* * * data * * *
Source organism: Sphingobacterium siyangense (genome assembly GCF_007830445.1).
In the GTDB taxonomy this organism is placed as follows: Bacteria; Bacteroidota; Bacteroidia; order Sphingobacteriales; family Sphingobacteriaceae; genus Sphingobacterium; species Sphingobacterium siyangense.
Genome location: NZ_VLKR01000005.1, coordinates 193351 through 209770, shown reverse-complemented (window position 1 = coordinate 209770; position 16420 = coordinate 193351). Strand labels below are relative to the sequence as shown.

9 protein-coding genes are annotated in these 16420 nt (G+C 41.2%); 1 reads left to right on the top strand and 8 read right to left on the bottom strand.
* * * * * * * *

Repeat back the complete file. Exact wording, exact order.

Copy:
Source organism: Sphingobacterium siyangense (genome assembly GCF_007830445.1).
In the GTDB taxonomy this organism is placed as follows: Bacteria; Bacteroidota; Bacteroidia; order Sphingobacteriales; family Sphingobacteriaceae; genus Sphingobacterium; species Sphingobacterium siyangense.
Genome location: NZ_VLKR01000005.1, coordinates 193351 through 209770, shown reverse-complemented (window position 1 = coordinate 209770; position 16420 = coordinate 193351). Strand labels below are relative to the sequence as shown.

9 protein-coding genes are annotated in these 16420 nt (G+C 41.2%); 1 reads left to right on the top strand and 8 read right to left on the bottom strand.